The corn is pre-treated with some kind of pesticide (I think). I did not realize that most corn here is raised as "silage" ie fermented feed used to fatten up cows. Because the only farm I have really ever known is in Nebraska, and because we really don't have animals out there--just cash crops--I was unaccustomed to thinking in this Pennsylvania way where animals, crops and industry all work together. In Nebraska, our wheat gets hauled into the Coop bins by the train tracks, and then is sold and dumped into a train car and swept off to Chicago (or somewhere). No one is making chocolate or tomatoes in western Nebraska.




After planting, Eric dug around in the ground to make sure that the corn seed was properly spaced. Sooner or later, every farmer can be photographed in this position (scroll down if you click).



The Amish can't use rubber tires, and they also can't ride bicycles. This would be "too fast" and "too modern." They use scooters, and learning this was the point at which my mother sort of lost her patience with the Amish thing. She understands the value of a strict culture. "But," she said, "Japan is contributing to world and global advancement." The Amish are allowed to get some Englisher to take them in a mini-van across the country. They are allowed to let others drive them to the hospital. But they themselves do not drive (once they are accepted into the church, ie young and unbaptized men may drive) and my mother thought that this was cheating. If you are going to be hard core, she said, then be hard core. You can't have it both ways.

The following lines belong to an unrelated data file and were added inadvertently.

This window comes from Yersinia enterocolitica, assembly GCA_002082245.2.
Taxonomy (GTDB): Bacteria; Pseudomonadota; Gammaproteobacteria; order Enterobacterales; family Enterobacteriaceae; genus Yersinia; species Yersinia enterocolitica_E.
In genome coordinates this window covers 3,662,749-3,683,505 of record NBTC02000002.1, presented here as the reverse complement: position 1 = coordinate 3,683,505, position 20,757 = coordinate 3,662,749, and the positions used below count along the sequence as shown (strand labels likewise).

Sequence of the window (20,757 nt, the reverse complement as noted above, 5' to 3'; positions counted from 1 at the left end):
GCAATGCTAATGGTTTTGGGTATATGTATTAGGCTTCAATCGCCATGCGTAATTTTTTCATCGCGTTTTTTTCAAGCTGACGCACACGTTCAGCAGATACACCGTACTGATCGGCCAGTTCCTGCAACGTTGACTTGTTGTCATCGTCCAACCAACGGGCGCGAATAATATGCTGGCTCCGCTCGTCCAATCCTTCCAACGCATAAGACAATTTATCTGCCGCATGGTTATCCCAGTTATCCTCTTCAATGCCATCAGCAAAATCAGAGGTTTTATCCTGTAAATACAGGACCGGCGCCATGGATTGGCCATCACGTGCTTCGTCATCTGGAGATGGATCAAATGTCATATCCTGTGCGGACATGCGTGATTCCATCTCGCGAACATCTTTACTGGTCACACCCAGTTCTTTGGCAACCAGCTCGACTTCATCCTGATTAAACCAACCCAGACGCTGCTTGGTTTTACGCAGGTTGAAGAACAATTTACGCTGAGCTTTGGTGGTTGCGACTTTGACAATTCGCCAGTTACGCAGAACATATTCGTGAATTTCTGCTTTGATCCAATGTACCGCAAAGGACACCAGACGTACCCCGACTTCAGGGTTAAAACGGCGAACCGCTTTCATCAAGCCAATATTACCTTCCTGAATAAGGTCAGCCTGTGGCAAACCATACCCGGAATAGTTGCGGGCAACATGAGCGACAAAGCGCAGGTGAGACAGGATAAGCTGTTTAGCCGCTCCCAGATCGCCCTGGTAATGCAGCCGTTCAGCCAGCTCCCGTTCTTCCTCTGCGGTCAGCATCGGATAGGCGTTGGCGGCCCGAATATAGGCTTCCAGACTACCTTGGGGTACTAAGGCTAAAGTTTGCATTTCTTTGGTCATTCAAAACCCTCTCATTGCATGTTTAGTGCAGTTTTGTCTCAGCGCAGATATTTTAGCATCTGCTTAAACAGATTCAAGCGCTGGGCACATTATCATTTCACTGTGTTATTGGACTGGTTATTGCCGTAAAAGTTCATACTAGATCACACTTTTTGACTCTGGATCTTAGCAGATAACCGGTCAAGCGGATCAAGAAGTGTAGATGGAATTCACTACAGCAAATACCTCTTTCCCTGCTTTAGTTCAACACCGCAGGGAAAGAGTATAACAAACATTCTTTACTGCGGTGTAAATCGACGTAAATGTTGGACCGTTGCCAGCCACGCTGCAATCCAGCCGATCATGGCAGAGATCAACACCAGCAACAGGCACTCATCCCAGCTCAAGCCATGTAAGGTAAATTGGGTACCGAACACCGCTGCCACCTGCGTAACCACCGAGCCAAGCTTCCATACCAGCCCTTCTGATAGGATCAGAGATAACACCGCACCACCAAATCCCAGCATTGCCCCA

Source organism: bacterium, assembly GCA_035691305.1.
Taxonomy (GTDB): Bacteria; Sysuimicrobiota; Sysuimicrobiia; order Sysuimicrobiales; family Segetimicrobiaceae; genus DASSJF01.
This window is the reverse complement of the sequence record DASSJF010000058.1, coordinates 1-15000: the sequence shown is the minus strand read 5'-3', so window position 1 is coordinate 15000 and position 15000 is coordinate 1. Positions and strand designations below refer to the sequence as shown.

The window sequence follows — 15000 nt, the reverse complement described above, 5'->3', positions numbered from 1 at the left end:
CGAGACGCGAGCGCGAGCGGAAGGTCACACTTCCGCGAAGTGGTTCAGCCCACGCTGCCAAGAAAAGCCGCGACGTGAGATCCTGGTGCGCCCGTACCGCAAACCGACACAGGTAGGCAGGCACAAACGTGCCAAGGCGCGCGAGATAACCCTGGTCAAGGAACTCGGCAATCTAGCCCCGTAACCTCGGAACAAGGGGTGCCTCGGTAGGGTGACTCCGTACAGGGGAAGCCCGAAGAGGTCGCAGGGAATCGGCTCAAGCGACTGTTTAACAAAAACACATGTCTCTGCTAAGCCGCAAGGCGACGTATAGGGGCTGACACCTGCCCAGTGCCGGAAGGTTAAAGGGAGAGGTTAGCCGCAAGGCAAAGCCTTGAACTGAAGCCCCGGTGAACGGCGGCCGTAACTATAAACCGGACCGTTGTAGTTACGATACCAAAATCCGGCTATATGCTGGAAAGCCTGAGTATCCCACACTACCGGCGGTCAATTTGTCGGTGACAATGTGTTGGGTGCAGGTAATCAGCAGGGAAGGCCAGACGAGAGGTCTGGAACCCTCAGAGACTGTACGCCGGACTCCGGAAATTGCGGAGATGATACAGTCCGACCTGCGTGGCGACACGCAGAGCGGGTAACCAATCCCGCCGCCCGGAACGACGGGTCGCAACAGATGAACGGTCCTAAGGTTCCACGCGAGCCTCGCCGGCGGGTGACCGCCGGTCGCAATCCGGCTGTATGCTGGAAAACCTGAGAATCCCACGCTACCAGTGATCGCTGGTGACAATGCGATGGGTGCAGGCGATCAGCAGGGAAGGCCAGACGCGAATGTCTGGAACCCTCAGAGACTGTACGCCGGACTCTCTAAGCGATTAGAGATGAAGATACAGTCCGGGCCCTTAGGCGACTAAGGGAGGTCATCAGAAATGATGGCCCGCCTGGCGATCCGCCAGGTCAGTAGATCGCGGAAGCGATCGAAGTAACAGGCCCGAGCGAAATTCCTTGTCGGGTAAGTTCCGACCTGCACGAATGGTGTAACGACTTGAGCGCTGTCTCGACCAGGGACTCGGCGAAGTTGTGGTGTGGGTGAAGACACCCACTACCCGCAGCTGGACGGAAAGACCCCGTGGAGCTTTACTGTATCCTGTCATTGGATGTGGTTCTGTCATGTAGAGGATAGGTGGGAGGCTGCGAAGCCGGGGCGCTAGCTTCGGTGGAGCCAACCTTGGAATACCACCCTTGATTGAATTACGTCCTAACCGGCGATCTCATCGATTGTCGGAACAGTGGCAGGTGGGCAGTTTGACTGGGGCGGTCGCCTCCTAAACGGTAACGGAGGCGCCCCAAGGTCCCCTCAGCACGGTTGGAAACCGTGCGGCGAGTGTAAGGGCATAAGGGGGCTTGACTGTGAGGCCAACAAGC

She also said—and I love this quote—"The world is more alive than you are. What makes you think it is okay to limit yourself?" I like this notion that it is false pride which keeps us from trying to learn about others. For my mother, true humility demands that we challenge ourselves to learn more, not less.



She wondered how happy the Amish really were. Eric assured her that they are very happy. "They have a lot of holidays," he said. And indeed, here is a sign outside an Amish bakery listing dates that the store will be closed, including Ascension day.



This particular store had a number of "star decorations" for sale; the star seems to be a popular motif in Lancaster County. Look, for example, at the star hanging on the side of Eric's barn in the photo above.



Among the things I always love about farm country: hand made goods. Women here know how to bake and sew and, in Amish country, how to quilt. Everywhere we went, there were quilts for sale. I thought to myself that if I lived here, I would probably add quilting to my hand-craft obsessions, and then I thought of Jane Smiley and how she learned to quilt when she lived in upstate New York. (I think it was upstate New York).



People do knit out here, but quilting seems to be the high art to which women aspire.